Case For Patrick Corbin

Reports indicate the Washington Nationals want the team acquiring Juan Soto to take back Patrick Corbin and his horrendous contract. Horrendous might be kind.

For the Nationals, it was money well spent because Corbin was a pivotal figure who helped that team win a World Series. Now, it may be time for the Mets to determine if Corbin is worth the investment to help them win a World Series.

In terms of salary, Corbin is earning $23.4 million this year, $24.4 million next year, and $35.4 million in 2024. Yes, the contract is that bad.

Now, looking at 2022 alone, Soto is earning $17.1 million. The Mets are paying Max Scherzer $43.3 million this year. When it’s a player of that caliber they’re willing to spend that amount.

If he were a free agent, you can assume the Mets (or some team) would be willing to give Soto close to $50 million per year. He’s certainly worth that much using a WAR/$ calculation.

The problem is that’s one year. Soto is arbitration eligible, and as seen Corbin’s contract gets increasingly ludicrous. As a result, that salary argument really only works one year.

Really, when you consider the money and prospect cost, the Mets will need to get something out of Corbin. There’s nothing from his Baseball Savant page to indicate that can ever be the case, at least not with Corbin starting.

That’s just the thing. The Mets are not obligated to start him. No, they merely have to have to find a suitable role where he can thrive. Right off the bat, it the numbers for him moving to the bullpen are not promising.

There are no real platoon advantage splits as both right-handed and left-handed batters have a an OPS over .860 against him. In his first inning of work, batters have a .957 OPS, and the first time through the lineup batters have a .733 OPS. Again, these are just ugly numbers.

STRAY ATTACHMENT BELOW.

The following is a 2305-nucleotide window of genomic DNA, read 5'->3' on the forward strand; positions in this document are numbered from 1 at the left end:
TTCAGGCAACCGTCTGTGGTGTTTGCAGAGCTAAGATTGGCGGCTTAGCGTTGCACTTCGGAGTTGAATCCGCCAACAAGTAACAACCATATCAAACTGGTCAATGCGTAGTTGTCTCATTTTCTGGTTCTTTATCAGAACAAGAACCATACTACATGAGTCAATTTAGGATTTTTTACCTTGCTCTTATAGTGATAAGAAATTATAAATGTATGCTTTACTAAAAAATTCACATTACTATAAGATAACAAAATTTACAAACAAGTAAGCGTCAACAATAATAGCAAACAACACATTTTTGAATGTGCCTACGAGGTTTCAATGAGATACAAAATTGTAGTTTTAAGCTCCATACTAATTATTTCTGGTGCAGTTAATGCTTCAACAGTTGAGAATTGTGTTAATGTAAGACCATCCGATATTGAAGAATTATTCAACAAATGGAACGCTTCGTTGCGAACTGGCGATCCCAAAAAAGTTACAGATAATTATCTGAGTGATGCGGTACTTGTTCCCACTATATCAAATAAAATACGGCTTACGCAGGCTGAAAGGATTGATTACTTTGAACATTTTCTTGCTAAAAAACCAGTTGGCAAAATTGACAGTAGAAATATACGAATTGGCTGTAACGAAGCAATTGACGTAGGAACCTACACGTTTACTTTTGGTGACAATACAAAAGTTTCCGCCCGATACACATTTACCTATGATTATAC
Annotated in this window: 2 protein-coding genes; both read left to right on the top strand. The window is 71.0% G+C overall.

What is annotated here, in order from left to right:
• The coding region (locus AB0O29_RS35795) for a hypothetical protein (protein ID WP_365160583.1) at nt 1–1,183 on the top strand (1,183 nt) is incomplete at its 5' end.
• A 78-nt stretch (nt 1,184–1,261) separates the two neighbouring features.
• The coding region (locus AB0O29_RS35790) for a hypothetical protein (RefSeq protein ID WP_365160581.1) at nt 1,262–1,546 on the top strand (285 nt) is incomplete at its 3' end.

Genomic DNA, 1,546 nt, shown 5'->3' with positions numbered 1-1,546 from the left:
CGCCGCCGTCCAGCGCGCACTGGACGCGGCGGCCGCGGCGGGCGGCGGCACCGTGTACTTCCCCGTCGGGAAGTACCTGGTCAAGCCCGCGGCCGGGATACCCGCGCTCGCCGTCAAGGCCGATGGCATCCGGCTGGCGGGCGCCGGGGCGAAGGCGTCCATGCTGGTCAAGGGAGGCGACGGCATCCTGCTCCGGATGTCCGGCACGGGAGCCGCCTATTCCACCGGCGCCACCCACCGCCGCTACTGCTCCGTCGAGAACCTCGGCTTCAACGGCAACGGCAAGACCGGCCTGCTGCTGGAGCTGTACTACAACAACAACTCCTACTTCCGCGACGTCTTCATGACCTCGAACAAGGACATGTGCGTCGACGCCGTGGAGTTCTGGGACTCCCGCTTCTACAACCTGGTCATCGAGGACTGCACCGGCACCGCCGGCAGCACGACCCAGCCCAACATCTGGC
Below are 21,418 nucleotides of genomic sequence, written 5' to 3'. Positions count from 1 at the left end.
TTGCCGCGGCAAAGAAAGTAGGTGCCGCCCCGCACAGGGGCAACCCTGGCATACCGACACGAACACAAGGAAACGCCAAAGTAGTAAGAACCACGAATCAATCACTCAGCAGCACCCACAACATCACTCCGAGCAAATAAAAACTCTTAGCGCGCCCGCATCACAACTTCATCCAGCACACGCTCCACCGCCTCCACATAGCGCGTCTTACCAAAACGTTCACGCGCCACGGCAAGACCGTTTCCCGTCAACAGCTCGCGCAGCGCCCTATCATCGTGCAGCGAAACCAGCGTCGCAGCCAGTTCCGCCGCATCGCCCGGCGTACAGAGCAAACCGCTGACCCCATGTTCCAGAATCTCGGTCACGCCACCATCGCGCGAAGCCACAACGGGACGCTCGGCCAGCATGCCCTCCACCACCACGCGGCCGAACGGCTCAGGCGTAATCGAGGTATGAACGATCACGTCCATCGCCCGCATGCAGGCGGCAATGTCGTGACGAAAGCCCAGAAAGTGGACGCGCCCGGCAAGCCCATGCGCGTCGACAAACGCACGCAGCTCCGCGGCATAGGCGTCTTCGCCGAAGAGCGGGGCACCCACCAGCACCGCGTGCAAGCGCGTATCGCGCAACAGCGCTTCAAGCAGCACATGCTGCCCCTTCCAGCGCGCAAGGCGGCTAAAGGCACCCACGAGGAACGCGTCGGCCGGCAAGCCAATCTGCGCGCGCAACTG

Looking deeper, the issue for him is he just isn’t getting movement from the slider as he once did. In fact, it seems the 2019 season was the last time he did. Of course, the reason why this is such a problem is that’s his pitch. Really, his refinement and increased usage of the slider was the reason why he got the big contract from the Nationals, and also, why he was a key part of them winning the World Series.

As noted by the Washington Post, the team just doesn’t have an answer, and worse yet, it is conflicting information. Some say mechanical flaw. Others say location. To a certain degree, the answer has been just throw more sliders.

Certainly, there has been an arm angle change, and you can argue Jeremy Hefner could get him back to the right arm slot and extension.To wit, Devin Fink of Fangraphs noted the correlation for Corbin between his arm extension on the slider and the pitch’s ineffectiveness.

Moreover, velocity has been a bit of an issue, especially with his fastball. Limiting Corbin to 1-2 innings at max effort could have him throwing his fastball-slider more effectively. Yes, that is a gamble. 

However, this is a two-sided gamble. If you are the Mets, and you believe in your analytics department and Hefner, you can trust you can find a way to salvage Corbin as a reliever. You just never know if you can find the next Andrew Miller. For that matter, you’d settle for Joely Rodriguez from him right now.

Mostly, the gamble is not that you can salvage Corbin, but that Soto is so valuable he is worth taking on Corbin’s contract. To that, it really is a test as to just how deep Steve Cohen’s pockets are. If the Mets, who were more than happy to pay Robinson Cano to go away, believe they can add Corbin’s salary to the mix just to add a superstar while also being able to add additional pieces, you take the Corbin gamble.

Because if Corbin gives you anything, it is just a bonus. Ultimately, the biggest case for Corbin is he gets you Soto, and that is a very compelling case.